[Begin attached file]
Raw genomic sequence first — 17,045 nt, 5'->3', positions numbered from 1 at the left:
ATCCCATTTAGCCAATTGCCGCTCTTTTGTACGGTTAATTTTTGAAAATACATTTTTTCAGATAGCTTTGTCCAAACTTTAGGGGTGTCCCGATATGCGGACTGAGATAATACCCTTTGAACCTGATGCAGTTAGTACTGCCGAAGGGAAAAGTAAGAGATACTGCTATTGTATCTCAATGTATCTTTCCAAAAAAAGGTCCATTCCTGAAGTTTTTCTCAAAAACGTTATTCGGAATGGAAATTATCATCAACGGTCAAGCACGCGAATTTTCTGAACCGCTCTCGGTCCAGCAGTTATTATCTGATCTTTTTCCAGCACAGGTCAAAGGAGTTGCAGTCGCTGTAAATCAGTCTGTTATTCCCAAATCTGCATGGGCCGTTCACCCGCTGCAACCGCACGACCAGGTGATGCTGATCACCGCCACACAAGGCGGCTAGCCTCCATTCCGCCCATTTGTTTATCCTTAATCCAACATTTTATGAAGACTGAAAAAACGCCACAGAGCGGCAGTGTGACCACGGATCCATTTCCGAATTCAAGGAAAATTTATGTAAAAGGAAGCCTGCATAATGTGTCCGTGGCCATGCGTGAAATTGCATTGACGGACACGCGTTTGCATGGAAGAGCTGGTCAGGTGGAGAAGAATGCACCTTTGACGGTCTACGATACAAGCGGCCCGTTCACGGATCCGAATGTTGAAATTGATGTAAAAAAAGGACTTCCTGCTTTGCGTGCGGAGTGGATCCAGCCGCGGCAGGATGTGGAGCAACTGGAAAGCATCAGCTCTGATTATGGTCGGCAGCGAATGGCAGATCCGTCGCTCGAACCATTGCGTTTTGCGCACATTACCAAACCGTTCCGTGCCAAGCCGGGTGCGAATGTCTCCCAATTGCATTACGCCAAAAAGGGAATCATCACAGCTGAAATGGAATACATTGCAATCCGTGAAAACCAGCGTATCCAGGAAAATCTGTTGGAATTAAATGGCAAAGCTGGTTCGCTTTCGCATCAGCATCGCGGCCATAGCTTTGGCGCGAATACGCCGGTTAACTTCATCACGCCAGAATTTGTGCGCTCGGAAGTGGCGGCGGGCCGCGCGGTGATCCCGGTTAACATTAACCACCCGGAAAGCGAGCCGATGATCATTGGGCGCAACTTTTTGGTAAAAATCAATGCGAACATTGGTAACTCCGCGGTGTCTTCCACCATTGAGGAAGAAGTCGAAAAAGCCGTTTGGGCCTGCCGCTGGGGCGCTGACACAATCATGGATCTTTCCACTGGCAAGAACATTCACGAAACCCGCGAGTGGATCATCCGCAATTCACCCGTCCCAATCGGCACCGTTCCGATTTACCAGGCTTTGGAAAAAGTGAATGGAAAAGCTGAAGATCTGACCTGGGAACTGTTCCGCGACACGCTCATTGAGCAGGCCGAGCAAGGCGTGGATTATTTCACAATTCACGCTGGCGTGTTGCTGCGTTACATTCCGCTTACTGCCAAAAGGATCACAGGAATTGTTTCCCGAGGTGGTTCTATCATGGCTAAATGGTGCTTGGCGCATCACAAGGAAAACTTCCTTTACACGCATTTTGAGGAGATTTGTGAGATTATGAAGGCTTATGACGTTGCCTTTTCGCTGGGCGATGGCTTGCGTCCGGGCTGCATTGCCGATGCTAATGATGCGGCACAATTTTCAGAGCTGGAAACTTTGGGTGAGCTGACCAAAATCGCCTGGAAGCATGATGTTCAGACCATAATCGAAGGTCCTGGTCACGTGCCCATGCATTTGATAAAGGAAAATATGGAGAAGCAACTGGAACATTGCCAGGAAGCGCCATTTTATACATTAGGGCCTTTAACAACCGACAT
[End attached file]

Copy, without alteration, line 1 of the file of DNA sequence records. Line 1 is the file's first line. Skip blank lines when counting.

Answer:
Raw genomic sequence first — 17,045 nt, 5'->3', positions numbered from 1 at the left: